Artful Living: Barn quilt trails bring color to NNY

If you have been out driving around the countryside lately, you may have noticed colorful painted squares on barns, houses, garages, public buildings – even sometimes along the roadside. If so, you have stumbled onto portions of an ever-expanding network of barn quilt trails in our north country. Barn quilts are public art inspired by quilting traditions, and they’ve become the basis of grassroots economic development in our north country. 

    In a nod to the inspiration behind them, most barn quilts feature variations on traditional geometric quilt patterns: log cabin, old schoolhouse, maple leaf, flying geese, and hundreds of other patterns. Some patterns, like pinwheel, are visually striking in their simplicity. Others, like the mariner’s compass, impress with complex geometry. There are stories behind barn quilts. Patterns are carefully chosen to reference community and family history, express connection to our rural landscape, and tell viewers something about what matters to the individual or group behind the barn quilt. 

    Barn quilts are an accessible art form, for both the maker and the viewer. Many of the barn quilts displayed on private property in our region were painted by their owners, usually after taking one of the workshops for beginners offered at several locations in our counties. Barn quilts on public buildings are usually painted by groups of volunteers, including students in the local schools, who form rich new friendships through a shared investment in making the north country a better place to live. Often, they learn more about the history of their communities through the process.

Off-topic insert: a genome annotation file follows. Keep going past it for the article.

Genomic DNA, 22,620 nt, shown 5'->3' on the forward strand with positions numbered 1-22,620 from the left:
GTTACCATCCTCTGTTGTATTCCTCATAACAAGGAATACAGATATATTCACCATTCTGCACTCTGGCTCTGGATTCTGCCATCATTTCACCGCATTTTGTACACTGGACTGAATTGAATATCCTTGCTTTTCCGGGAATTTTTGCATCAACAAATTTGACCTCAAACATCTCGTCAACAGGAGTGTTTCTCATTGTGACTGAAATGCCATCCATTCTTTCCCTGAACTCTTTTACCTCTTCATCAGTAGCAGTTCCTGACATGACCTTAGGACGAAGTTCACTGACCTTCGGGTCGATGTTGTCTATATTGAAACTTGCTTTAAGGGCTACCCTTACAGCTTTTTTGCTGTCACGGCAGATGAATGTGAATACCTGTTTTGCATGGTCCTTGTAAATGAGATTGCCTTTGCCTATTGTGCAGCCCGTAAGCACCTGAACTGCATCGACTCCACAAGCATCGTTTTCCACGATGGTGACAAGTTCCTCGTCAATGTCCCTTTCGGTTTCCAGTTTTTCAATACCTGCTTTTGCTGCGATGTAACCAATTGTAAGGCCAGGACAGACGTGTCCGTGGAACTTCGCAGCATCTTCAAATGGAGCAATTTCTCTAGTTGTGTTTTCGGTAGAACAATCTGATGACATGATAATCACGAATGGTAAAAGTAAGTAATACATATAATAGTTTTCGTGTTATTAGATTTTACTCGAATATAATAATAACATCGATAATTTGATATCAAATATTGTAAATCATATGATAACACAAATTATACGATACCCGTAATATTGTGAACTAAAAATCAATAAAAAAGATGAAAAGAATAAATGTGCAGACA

Here in the north country, the epicenter of activity around production and installation of barn quilts is St. Lawrence County, especially the towns of Hammond and Colton ( , but you will see examples almost anywhere you go. Trail organizers believe barn quilts are an appropriate focus for tourism in a place where agricultural still accounts for a significant percentage of the economy, and there are still many active quilters. The committees of volunteers who create, promote, and maintain barn quilt trails aspire to foster civic pride, catalyze maintenance and revitalization of downtowns, and provide an opportunity to expand our region’s tourist economy. And they are having success. In response to demand, several new businesses in the north country now take orders for custom barn quilts and shops in the region, including TAUNY’s Folkstore, sell locally-made barn quilts. 

    This summer, TAUNY is working with partners in the region to organize and host a series of public Barn Quilt Parties to celebrate and promote our region’s barn quilt trails. These festive, family-friendly events will feature demonstrations of barn quilt painting and related arts, barn and traditional quilt displays, kids’ activities, live music, barn quilt and related vendors, and more ways to learn about–and share your own experience with–barn quilt making. For more details about these events and other barn quilt-related activity this summer, visit